Eel River Recovery Project
Have you wondered about the algae that grow in the Eel River and what makes the South Fork and lower branches turn toxic in dry years? On Saturday, Sept. 14, in Phillipsville, University of California doctoral candidate Keith Bouma-Gregson will be on hand to explain how to identify algae, which types may be dangerous, and what he is studying to get his degree.
The event is sponsored by the Eel River Recovery Project (ERRP), and Keith is leading this year's algae monitoring efforts with assistance from volunteers throughout the watershed.
Toxic conditions in the Eel River basin have only been occurring for a little over 10 years, and local communities and public health officials are not out in front of the problem. Part of the ERRP's mission is to help the community understand the ecological condition of the Eel River and repair the river so it is once again fishable, swimmable and drinkable. As we explore questions about what has caused the Eel River to experience toxic blue-green algae proliferation, we may also learn how residents within the watershed can help restore the river's balance.
_Keith Bouma-Gregson is part of the Mary Power Lab in the Department of Integrative Biology at U.C. Berkeley. Most of UC's studies in the basin have been directed at answering questions about ecological functions in the relatively intact upper South Fork watershed within the UC Angelo Preserve. Working with ERRP is now helping them expand their focus.
ERRP and Bouma-Gregson are in close coordination with the Humboldt County Department of Public Health, which is awaiting results from his tests for blue-green algae toxins. Keith has placed resin devices in the river that can absorb these toxins in order to quantify concentrations. Small water districts along the South Fork and lower Eel River also have strong interest in the toxic algae problem and support grant initiatives by ERRP to get them more technical support to learn how to deal with it.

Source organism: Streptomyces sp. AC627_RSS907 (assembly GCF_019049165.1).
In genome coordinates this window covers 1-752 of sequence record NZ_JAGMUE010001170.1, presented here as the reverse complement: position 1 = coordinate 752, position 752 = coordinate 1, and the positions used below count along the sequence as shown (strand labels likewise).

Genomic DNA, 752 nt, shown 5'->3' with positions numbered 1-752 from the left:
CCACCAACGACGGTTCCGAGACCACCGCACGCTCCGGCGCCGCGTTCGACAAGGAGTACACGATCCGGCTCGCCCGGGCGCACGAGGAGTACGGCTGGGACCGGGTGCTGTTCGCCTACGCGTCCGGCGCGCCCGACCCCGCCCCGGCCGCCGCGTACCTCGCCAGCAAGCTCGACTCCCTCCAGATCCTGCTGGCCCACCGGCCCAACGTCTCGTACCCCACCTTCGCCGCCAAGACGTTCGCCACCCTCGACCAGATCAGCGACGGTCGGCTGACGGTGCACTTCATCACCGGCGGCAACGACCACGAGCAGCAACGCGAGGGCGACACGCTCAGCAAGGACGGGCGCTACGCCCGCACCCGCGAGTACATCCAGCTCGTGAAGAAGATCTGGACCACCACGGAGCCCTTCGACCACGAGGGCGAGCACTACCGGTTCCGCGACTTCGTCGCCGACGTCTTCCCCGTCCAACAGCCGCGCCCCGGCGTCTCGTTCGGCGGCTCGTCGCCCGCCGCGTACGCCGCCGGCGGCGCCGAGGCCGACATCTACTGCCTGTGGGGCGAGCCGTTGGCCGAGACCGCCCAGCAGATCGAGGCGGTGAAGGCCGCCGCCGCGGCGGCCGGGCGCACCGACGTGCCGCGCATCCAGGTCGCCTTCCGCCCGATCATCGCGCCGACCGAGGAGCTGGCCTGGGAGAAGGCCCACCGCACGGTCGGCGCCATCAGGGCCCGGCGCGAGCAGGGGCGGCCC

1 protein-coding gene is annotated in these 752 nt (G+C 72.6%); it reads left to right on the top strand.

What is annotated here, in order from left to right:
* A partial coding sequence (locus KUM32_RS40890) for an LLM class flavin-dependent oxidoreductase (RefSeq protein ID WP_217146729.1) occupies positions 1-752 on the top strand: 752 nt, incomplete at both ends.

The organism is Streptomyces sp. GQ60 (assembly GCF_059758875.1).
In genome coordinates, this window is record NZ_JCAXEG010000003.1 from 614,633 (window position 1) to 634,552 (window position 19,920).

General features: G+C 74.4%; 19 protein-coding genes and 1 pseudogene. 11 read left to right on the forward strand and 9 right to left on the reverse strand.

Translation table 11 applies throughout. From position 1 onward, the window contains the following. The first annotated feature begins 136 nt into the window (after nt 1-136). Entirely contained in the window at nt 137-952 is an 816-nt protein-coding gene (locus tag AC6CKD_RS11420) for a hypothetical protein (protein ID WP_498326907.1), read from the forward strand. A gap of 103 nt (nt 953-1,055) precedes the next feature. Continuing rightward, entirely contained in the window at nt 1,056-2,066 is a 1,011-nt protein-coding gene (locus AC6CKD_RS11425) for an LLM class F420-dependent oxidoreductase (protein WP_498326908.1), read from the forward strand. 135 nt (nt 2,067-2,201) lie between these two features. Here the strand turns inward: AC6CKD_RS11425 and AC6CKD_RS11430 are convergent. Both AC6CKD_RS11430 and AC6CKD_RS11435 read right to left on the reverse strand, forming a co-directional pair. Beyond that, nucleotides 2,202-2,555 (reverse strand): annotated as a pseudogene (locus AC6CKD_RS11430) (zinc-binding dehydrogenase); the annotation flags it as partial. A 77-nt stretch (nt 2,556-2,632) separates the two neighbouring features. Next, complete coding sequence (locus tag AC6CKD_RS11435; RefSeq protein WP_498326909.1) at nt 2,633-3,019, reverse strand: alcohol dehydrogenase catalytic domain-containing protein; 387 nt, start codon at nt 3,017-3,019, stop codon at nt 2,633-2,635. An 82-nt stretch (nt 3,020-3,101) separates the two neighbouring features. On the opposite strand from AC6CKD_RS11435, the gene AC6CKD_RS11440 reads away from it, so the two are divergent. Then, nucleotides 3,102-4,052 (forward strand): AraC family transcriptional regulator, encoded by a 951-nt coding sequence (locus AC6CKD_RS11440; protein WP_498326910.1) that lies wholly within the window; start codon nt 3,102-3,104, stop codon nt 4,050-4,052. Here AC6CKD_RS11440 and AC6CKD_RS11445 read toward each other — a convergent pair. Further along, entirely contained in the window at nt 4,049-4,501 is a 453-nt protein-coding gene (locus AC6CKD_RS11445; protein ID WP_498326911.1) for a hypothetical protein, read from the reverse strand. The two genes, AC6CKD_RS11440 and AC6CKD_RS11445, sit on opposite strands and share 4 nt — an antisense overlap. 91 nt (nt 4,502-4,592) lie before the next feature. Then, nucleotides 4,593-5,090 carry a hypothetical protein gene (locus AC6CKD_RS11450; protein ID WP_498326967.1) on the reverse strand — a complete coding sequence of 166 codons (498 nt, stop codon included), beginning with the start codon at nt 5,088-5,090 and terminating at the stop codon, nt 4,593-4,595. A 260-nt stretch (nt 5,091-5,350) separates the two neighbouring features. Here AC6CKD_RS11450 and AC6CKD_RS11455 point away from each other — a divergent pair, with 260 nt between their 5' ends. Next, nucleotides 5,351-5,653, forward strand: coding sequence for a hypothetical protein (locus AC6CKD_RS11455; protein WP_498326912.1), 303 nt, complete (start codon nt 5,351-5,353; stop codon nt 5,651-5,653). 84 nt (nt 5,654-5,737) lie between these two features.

ERRP is a broad-based grassroots movement that operates under the fiscal umbrella of the Trees Foundation. People wishing to participate on Saturday, Sept. 14 should meet in Phillipsville at 11 a.m. between the post office and Deer Horn Market before proceeding to the South Fork Eel River for the training.
For more information call 943-1750.
PHOTOS COURTESY OF EEL RIVER RECOVERY PROJECT
1. Keith Bouma-Gregson examines algae species on a rock at Swimmer's Delight, on the Van Duzen River on June 22, 2013.
2. Retired Ferndale High School teacher David Sopjes collects a sample as Keith takes notes at a monitoring location above Fernbridge in lower Eel River on July 13, 2013.
3. ERRP volunteers assist UC doctoral candidate Charlene Ng (second from right) and Dr. Mary Power of UCB (second from left) as they take the last algae sample of the season in the lower Eel River. Also pictured are volunteer Sage Halvorson (right), Diane Higgins (center), and ERRP volunteer coordinator Pat Higgins.